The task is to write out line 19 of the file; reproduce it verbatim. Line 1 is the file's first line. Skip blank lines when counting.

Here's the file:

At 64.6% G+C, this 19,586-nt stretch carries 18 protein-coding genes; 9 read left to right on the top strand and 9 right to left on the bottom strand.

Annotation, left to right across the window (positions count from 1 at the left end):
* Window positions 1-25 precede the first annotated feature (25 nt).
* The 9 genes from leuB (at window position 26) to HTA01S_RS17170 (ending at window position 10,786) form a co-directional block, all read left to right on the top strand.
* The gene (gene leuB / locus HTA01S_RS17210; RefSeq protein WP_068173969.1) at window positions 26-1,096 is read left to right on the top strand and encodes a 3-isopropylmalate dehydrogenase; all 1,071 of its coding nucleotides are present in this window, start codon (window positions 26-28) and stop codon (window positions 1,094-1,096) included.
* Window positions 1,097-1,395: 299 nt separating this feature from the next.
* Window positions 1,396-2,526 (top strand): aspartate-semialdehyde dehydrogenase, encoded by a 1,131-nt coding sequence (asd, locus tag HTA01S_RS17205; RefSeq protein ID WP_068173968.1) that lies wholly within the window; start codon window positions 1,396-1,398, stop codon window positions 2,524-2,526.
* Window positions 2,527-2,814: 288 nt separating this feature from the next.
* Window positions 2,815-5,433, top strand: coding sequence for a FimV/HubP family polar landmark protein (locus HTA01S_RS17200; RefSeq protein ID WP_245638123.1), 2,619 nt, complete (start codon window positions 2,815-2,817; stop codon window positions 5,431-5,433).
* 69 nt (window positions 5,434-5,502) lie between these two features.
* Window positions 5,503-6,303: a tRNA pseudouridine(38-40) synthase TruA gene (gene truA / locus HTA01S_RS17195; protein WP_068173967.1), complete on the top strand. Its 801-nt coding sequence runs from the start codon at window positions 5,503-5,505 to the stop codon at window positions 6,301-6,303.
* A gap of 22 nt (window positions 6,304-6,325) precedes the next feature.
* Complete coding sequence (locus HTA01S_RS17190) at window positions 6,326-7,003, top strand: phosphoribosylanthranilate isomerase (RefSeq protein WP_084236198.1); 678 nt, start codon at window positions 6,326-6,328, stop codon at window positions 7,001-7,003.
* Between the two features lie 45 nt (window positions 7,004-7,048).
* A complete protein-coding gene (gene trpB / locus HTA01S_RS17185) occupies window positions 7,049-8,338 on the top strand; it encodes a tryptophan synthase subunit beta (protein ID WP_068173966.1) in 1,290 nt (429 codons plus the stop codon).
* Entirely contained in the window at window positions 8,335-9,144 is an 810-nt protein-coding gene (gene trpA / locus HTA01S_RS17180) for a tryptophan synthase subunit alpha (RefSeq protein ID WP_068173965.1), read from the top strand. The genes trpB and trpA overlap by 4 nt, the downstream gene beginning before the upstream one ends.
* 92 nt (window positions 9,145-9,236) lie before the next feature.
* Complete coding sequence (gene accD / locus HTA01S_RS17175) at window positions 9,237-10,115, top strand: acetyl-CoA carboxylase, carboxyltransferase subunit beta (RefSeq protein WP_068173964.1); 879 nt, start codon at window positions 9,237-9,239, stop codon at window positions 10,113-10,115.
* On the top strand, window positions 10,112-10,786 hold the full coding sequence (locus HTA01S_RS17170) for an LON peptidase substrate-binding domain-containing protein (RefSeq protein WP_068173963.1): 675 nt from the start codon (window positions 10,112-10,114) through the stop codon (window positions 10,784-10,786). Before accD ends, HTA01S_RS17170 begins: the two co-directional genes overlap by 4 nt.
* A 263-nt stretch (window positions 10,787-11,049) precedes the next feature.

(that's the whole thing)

* On the top strand, window positions 10,112-10,786 hold the full coding sequence (locus HTA01S_RS17170) for an LON peptidase substrate-binding domain-containing protein (RefSeq protein WP_068173963.1): 675 nt from the start codon (window positions 10,112-10,114) through the stop codon (window positions 10,784-10,786). Before accD ends, HTA01S_RS17170 begins: the two co-directional genes overlap by 4 nt.